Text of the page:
It might have seemed just a bit too obvious to ask Dean Wareham to work on a project scoring screen test films done by Andy Warhol, but really it was all too perfect. Wareham has received his fair share of comparisons to the Velvet Underground over the years through his work in Galaxie 500, Luna, and Dean and Britta – his project with his wife and Luna bassist, Britta Phillips. But when the Andy Warhol Museum approached Wareham and Phillips about scoring the Warhol films, they jumped at the chance. The result is 13 Most Beautiful…Songs for Andy Warhol’s Screen Tests. First performed in 2008, the live show will be at the Southeastern Center for Contemporary Art (SECCA) in Winston-Salem, NC this Friday, March 30th and at the High Museum of Art in Atlanta on the 31st.
We caught up with Wareham earlier this month to discuss the upcoming performances, what it was like to be a teenager in New York City at the height of the punk movement, why Warhol matters, his thoughts on scoring films, vinyl reissues and more.
Aquarium Drunkard: You were born in New Zealand.
Dean Wareham: Yeah, I was born in New Zealand, but I came here in 1977.
AD: You were a teenager when you came here, right?
DW: Yeah, I was 14.
AD: Do you remember your own first exposure to Andy Warhol? Was it before you came to the States or after?
DW: It was after I came to the States. I guess I remember getting into modern art in high school. There was this show on TV by Robert Hughes, the art critic, who was actually Australian, but he was the chief critic at Time Magazine for a long time. He had this show on tv called The Shock of the New. It was this PBS thing that was on every Sunday night. That was my introduction to Modern Art. I became most familiar with Warhol through the Velvet Underground. A lot of people did. I think that relationship was good for both of them. Warhol, whether we realize it or not, kind of changed everyone’s ideas about what is considered art and you saw his influence everywhere, certainly by the 70s. After Warhol, you walked in the supermarket and you looked at things and said ‘well that’s art,’ because Warhol made it art.
AD: Rock & roll has always been a commercial art form in some way. Do you think, in that way – Warhol’s making people reflect on commercial things as art – might have helped make people more comfortable with the idea as rock as a commercial entity and not thinking of that as compromising an artistic ideal?
DW: When I think of Warhol and his influence on rock, in a way I think of him as one of the first punk rockers. Not in his style or the way he looked, but his message that it doesn’t matter if you know how to make a film or not, just pick up a camera and make a film. Anyone can do it. Anything you want to do, you can do it. In that sense, his message is punk. I think there’s a similarity between what Warhol did and what the Ramones did which is seek out the beauty in the ugly things around us. I think that’s what punk was about – it’s about taking low art and making it important and beautiful.
AD: You moved to New York City in ’77, the height of the punk movement there. Were you aware of what was going on around you at the age of fourteen?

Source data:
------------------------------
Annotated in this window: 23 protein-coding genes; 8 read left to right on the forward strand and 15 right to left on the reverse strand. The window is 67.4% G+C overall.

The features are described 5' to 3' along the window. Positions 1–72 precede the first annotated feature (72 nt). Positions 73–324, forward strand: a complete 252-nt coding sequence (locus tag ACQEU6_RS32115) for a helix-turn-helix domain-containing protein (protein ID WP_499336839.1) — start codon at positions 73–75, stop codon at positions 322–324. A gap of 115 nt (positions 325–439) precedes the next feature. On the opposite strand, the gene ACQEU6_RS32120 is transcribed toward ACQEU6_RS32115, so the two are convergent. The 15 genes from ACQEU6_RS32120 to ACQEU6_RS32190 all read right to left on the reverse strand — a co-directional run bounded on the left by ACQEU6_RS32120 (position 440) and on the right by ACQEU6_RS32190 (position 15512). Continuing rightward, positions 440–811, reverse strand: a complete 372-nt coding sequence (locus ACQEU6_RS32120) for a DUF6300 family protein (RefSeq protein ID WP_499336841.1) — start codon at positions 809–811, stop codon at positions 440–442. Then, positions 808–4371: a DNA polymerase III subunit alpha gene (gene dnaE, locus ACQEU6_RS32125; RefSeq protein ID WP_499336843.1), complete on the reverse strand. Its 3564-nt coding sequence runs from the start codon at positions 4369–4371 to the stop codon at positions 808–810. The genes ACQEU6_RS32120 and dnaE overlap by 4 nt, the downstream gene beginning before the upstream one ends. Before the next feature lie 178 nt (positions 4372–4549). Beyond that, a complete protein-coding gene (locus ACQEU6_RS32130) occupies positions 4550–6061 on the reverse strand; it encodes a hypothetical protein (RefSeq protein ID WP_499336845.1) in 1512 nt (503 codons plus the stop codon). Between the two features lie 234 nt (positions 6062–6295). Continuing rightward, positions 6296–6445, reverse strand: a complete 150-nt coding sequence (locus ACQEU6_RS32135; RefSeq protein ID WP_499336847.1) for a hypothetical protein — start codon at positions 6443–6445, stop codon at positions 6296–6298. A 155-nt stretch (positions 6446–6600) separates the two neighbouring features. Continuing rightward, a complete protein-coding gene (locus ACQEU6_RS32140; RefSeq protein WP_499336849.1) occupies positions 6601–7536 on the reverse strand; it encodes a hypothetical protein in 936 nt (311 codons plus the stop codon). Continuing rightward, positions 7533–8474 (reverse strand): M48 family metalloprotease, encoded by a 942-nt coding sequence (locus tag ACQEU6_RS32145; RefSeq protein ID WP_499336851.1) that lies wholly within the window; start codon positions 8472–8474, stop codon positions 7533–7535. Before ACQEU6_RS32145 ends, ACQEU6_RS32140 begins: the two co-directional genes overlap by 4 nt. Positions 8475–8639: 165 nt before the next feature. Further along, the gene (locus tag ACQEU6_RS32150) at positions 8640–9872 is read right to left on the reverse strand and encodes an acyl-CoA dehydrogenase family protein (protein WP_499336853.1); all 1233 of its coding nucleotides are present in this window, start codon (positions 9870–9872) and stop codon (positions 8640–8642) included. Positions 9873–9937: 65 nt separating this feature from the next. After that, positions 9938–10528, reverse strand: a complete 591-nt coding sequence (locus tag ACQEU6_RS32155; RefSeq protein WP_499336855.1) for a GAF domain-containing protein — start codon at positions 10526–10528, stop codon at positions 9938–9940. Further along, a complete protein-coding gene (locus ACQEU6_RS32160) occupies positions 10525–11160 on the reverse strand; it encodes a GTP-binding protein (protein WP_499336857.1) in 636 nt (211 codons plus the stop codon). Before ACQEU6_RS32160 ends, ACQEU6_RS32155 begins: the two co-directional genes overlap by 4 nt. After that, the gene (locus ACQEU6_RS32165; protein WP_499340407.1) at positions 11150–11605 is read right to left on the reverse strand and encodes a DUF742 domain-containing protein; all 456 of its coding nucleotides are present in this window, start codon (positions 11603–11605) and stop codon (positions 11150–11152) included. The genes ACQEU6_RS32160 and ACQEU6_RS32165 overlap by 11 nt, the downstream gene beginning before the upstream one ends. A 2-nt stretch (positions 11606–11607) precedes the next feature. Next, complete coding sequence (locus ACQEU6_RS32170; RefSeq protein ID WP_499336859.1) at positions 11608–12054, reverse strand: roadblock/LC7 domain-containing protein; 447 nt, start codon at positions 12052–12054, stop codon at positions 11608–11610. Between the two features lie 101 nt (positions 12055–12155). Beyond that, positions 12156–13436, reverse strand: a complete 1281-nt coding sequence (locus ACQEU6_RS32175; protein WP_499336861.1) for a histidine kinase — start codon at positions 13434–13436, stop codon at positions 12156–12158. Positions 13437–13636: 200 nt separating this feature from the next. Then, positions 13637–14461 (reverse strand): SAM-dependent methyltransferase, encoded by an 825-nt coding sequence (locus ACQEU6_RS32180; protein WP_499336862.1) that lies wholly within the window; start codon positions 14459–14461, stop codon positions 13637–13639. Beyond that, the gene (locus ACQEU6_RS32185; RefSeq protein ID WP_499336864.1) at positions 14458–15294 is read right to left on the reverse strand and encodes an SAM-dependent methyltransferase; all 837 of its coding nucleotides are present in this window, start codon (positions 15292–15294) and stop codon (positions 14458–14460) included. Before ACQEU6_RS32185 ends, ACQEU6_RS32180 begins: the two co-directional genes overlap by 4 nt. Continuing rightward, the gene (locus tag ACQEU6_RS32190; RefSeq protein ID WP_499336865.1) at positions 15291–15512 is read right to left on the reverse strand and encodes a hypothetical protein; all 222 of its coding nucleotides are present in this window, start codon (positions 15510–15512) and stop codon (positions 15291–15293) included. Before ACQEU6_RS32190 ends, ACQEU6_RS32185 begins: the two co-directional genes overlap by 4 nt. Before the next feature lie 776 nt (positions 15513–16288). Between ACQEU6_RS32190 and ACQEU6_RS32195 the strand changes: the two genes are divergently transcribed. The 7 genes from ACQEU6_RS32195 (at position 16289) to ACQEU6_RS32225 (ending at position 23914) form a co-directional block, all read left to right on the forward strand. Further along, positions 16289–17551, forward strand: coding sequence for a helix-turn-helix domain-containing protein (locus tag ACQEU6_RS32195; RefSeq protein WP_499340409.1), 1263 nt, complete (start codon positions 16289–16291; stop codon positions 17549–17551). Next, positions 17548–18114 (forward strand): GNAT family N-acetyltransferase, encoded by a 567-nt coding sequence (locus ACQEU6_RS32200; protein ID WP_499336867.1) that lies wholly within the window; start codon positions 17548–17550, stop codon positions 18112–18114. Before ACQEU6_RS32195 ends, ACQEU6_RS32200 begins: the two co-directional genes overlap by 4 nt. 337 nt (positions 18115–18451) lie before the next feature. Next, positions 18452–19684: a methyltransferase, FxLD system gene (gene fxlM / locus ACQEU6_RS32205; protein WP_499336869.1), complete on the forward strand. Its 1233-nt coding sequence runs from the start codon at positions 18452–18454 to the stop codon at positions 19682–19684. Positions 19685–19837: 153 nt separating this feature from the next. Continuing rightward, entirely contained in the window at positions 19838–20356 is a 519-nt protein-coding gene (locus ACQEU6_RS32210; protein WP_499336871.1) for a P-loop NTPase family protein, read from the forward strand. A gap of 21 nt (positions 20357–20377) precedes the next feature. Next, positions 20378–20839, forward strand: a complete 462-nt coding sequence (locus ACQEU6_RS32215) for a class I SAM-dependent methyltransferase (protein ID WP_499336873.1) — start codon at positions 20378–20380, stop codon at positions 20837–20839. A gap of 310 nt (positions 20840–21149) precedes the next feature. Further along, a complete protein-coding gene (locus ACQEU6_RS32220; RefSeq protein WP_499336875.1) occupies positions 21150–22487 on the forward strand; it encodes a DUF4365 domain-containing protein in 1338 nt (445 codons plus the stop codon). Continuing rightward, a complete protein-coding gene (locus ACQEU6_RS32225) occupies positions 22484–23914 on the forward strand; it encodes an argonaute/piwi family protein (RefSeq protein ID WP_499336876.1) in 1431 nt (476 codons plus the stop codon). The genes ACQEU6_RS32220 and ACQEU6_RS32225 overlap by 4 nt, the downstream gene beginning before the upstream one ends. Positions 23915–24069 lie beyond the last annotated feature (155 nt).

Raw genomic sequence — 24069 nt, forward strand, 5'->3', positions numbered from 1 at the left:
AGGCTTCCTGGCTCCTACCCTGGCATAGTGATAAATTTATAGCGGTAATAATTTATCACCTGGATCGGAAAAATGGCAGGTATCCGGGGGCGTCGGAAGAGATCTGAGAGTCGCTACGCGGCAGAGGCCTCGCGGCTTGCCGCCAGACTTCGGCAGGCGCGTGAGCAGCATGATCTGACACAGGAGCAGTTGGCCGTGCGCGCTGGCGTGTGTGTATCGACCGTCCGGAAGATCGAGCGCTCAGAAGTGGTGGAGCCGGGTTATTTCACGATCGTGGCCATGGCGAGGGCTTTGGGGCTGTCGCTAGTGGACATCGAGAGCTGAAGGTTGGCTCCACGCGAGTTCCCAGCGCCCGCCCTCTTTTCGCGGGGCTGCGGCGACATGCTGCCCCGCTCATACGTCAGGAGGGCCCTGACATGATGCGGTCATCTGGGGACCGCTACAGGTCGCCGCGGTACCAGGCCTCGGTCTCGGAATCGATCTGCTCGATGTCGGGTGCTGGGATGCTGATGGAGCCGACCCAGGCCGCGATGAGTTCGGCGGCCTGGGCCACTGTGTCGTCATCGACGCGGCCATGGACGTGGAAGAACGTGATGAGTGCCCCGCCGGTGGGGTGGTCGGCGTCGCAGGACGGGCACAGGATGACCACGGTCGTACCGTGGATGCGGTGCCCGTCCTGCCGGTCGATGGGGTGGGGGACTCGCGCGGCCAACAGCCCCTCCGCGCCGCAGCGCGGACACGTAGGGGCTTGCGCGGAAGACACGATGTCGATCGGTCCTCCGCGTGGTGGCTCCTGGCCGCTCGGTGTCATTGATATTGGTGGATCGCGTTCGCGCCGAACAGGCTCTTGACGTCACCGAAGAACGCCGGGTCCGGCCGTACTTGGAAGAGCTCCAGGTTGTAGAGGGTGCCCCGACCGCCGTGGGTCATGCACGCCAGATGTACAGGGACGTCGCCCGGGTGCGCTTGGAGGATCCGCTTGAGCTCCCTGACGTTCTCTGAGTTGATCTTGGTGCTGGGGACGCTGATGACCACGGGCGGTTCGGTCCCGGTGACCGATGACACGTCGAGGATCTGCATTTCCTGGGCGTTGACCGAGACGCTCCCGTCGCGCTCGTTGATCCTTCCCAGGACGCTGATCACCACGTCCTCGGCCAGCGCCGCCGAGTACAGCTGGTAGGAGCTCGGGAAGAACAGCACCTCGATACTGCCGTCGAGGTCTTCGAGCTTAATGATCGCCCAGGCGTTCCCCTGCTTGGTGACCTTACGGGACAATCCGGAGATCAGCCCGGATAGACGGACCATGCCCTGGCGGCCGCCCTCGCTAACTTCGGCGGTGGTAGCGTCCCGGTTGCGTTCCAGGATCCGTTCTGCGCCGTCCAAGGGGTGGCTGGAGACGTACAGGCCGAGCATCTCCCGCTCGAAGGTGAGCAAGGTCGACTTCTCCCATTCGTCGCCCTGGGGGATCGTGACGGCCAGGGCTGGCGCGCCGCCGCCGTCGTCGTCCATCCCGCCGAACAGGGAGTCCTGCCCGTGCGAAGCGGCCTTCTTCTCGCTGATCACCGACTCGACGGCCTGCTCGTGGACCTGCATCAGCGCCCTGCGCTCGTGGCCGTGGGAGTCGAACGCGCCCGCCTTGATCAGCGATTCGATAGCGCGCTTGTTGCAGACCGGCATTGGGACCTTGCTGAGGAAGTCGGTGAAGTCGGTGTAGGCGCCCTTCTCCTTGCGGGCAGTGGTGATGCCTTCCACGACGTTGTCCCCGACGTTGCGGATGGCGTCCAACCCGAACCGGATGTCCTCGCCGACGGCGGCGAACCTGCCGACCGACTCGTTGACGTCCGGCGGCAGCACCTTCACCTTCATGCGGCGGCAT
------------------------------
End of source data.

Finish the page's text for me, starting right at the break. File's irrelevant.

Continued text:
DW: Not at fourteen. I guess by fifteen and sixteen. I had a drama teacher at school – he was only a few years older than us – and he introduced me and a couple of my friends to stuff like the Clash and Talking Heads. I had a history teacher who was like ‘Oh, Talking Heads. I used to live next door to that guy, David Byrne.’ So, yeah, I certainly was way too young to get into some shows, but at sixteen back then you could get into most places. You could get a fake ID and nobody cared about it too much. I got to see the Ramones, the B-52’s. To me, I look back at that as the most exciting period of music in rock and roll. But maybe that’s because I was a teenager. On the other hand, it just was. [laughs] In the span of a few years that spat out Television, the Ramones, Blondie, Talking Heads – and I know there was a lot of talk a few years ago about how vibrant the New York scene was with the Strokes and all that, but I just don’t think those bands are going to have the same impact in lasting cultural significance.
AD: Your music – in all its forms – over the years has received a lot of comparison to the Velvet Underground, so it seems appropriate that you would get involved in this Warhol exhibit. How did that happen – did they contact you, did you reach out?
DW: They contacted us. It was not our idea. I would never have thought I could get something like this off the ground. I had played at the museum a couple of times. They have a curator of performing art and they bring bands through, performance artists, other things. On one Luna tour, the museum was closed but they gave us a private tour and we kept in touch. So Ben Harrison, he’s the curator of performing arts, and one of the people behind the idea of doing something with the screen tests, he’s the one who called and described the project to me. You look at these films and things and wonder ‘what’s the correct way to do this? What would Warhol have wanted?’ Ultimately you can’t answer those questions.
AD: Are you doing a tour of the Warhol show right now or are is this show in Winston-Salem a one-off?